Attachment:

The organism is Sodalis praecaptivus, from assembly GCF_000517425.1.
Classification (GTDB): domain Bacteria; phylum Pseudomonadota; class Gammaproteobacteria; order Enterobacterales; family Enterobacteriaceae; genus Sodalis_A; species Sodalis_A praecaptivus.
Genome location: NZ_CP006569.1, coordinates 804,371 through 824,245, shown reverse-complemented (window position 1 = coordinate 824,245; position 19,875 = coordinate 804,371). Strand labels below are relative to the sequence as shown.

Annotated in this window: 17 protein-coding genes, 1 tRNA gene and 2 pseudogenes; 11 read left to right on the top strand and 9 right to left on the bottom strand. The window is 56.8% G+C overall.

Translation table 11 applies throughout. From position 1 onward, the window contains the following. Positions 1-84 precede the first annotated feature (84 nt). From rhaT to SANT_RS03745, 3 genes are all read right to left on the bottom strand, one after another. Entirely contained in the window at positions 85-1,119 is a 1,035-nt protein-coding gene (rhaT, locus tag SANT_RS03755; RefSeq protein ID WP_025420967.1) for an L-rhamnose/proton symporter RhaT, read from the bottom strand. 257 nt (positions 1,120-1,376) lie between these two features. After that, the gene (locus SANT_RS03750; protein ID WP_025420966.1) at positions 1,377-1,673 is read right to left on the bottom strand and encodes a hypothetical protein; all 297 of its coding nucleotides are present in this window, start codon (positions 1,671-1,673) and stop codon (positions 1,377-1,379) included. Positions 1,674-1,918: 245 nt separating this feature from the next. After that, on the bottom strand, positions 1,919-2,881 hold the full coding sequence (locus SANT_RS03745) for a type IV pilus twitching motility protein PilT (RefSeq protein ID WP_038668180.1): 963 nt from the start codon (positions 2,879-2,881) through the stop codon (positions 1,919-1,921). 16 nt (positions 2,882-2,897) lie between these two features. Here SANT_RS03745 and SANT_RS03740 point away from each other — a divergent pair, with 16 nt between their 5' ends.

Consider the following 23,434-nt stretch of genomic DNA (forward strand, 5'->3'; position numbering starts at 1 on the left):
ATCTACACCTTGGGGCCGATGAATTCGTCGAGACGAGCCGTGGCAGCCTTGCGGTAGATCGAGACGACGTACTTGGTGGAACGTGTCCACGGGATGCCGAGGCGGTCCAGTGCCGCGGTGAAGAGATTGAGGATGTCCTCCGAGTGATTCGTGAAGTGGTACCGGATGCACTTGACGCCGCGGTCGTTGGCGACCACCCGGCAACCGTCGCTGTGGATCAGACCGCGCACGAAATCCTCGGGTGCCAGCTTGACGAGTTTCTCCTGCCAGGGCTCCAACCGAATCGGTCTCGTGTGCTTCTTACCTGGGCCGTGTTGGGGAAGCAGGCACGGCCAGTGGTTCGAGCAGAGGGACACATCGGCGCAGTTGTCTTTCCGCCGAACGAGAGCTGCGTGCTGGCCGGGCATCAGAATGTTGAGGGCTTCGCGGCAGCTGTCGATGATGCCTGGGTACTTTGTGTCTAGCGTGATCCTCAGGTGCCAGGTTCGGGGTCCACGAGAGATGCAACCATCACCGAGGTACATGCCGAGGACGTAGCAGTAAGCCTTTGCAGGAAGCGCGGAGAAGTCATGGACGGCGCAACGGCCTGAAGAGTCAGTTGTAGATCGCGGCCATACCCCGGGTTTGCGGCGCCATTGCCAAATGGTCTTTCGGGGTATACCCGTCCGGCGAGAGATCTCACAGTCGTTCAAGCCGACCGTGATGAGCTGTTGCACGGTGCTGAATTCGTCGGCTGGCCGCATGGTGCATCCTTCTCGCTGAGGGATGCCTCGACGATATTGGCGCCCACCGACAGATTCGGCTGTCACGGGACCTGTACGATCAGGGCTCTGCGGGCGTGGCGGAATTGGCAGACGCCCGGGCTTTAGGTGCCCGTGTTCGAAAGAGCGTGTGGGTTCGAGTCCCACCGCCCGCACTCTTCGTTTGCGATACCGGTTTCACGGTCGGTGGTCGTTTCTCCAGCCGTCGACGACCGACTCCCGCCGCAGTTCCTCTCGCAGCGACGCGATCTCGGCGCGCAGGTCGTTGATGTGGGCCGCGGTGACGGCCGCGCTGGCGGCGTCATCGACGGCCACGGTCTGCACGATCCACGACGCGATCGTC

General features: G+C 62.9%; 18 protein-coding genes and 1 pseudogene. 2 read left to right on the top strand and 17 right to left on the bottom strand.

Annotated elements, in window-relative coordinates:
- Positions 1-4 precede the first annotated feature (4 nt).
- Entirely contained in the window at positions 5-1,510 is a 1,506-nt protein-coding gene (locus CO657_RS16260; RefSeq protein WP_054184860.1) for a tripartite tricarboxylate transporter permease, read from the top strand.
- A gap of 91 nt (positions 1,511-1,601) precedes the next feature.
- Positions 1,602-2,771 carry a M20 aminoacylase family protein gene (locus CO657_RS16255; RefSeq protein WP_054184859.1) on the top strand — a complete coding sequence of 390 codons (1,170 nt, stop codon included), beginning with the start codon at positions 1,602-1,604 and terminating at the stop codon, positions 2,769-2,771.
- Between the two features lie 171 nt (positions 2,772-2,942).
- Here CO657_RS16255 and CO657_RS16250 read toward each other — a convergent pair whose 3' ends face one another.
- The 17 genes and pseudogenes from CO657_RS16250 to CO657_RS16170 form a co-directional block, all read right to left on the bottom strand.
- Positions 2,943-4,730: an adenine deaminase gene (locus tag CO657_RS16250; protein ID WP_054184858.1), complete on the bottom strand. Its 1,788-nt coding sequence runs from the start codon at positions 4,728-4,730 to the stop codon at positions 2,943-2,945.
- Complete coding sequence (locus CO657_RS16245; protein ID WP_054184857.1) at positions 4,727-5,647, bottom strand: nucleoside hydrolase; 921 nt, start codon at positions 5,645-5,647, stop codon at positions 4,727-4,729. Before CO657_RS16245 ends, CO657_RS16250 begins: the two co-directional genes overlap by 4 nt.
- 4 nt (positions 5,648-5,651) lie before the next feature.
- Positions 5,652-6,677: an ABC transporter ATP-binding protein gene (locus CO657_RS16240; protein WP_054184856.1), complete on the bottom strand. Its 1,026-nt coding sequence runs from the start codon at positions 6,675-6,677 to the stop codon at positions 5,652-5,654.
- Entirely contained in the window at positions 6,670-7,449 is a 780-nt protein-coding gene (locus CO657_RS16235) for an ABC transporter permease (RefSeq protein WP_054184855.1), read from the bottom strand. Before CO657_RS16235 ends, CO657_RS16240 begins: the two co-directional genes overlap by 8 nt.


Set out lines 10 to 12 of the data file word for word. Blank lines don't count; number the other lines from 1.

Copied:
- Positions 1-4 precede the first annotated feature (4 nt).
- Entirely contained in the window at positions 5-1,510 is a 1,506-nt protein-coding gene (locus CO657_RS16260; RefSeq protein WP_054184860.1) for a tripartite tricarboxylate transporter permease, read from the top strand.
- A gap of 91 nt (positions 1,511-1,601) precedes the next feature.